i Vera Cruz look relatively like a plea
i sure excursion."
Stop! Look! Listen!
If you do not do more than your
share you will not get more than
It will take but one word from
Washington to put the grin and
go in Gringo.
It may not pay to hunt crim
inals, but it is every man's duty
to be on their trail.
When we look at some people
we are tempted to believe that ere->
ation has a sense of humor.
Few men can do great deeds,
but every one of us can do our
best and that is expected of us.
You may buck the tiger and
play the fool in more ways than
one, but you can not buck nature.
Ec a blamed sight more anxious
about the fittings in the inside of
your head than on the outside of
It is when you are in the frame
of mind to hurt somebody that
you are most liable to do lasting
injury to yourself
You do not need to measure
yourself or take your own weight.
The other fellows will do it, their
scales will be fairly correct.
Do not always think of making
a reputation. If you do your best,
the reputation part will follow as
naturally as a tail on a dog.
It is the fellow who is everlast
ingly afraid of doing more than he
is paid for that wears out the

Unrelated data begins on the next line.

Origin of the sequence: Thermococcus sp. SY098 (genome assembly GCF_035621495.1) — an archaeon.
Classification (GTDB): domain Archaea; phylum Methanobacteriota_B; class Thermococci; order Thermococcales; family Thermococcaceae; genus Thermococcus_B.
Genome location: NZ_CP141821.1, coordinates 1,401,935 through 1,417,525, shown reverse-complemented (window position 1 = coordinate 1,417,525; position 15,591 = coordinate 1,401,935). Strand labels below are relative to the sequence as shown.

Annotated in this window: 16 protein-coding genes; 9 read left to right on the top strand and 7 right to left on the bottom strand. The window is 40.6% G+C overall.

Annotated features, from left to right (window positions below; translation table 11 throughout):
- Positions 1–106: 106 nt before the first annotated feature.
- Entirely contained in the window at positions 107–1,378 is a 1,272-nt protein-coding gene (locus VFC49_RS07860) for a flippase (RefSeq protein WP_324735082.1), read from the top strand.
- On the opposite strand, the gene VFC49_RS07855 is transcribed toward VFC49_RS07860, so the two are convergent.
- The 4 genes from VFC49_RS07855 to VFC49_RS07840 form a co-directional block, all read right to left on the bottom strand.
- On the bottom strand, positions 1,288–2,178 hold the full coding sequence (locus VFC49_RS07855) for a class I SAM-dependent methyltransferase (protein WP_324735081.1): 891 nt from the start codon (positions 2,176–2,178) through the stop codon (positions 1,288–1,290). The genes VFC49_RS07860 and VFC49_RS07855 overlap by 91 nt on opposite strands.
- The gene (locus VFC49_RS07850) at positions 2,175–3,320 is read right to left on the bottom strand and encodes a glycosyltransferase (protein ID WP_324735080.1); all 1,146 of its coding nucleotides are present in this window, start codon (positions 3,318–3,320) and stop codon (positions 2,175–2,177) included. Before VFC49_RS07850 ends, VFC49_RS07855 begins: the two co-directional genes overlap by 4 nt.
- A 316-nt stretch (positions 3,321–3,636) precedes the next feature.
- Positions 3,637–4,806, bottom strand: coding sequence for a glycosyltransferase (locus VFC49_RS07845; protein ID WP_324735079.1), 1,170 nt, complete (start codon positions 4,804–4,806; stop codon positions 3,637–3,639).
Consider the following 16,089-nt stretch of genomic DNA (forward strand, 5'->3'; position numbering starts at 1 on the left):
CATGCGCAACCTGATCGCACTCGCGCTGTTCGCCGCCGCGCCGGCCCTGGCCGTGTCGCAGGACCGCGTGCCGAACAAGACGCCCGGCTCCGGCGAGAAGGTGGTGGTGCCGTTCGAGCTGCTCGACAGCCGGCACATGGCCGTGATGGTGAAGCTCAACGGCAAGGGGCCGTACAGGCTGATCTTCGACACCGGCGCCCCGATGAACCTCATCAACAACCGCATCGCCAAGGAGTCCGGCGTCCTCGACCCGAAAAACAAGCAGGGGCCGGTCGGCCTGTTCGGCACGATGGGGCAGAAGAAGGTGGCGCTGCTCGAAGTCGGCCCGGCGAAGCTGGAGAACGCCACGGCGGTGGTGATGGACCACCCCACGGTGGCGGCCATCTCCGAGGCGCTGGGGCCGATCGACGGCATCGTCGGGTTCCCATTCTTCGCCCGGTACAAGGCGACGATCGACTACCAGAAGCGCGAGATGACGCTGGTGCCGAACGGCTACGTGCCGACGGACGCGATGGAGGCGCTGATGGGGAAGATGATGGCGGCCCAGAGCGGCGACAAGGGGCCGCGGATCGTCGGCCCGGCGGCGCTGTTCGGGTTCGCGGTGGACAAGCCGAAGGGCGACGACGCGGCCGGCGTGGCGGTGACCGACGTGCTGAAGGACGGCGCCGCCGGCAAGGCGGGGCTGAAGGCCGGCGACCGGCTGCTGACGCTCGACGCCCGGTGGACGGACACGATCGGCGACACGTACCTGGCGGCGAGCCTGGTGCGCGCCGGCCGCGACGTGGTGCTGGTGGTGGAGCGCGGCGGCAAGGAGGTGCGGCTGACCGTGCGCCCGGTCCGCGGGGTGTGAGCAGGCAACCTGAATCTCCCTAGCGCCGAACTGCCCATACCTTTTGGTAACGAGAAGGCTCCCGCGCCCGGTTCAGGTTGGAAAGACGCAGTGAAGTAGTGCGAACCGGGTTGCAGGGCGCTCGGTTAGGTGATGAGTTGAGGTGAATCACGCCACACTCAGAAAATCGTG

sidewalks looking for a job.
You are not in half so great
danger of having your system poi
soned by what goes into your
mouth as by what comes out of it.
Many a young man fritters away
his time looking for "something
soft," when he might satisfy his
craving by taking a mirror and ex
amining his cranium.
Substitution is not necessarily
confined to the handlers of mer
chandise. We have known of in
stances in which highly esteemed
citizens palmed off sanctimonious
ness for sanctity.
Talking about cranks, we wis
to state that common everyday
cranks are very tiresome, but it
takes certain kind of cranks, who
fight for something worth fighting
for, to get big movements,-started.
There is a vast difference be
tween being busy and being a busy
body. The underlying defect in
the latter type is that they over
work their tongues, while their
brains and hands are constantly
Down in California they lay
claim- to having bluer skies than
anywhere else in the United
States, and it may all be true, but
when it comes to offering the real
brand of climate, with the accom
paniment of inspiring scenery for
the enjoyment of the tourist,
Washington has it all over the
Golden state. As a matter of fact
"blue sky" is not an entirely com
mendable assett. The people up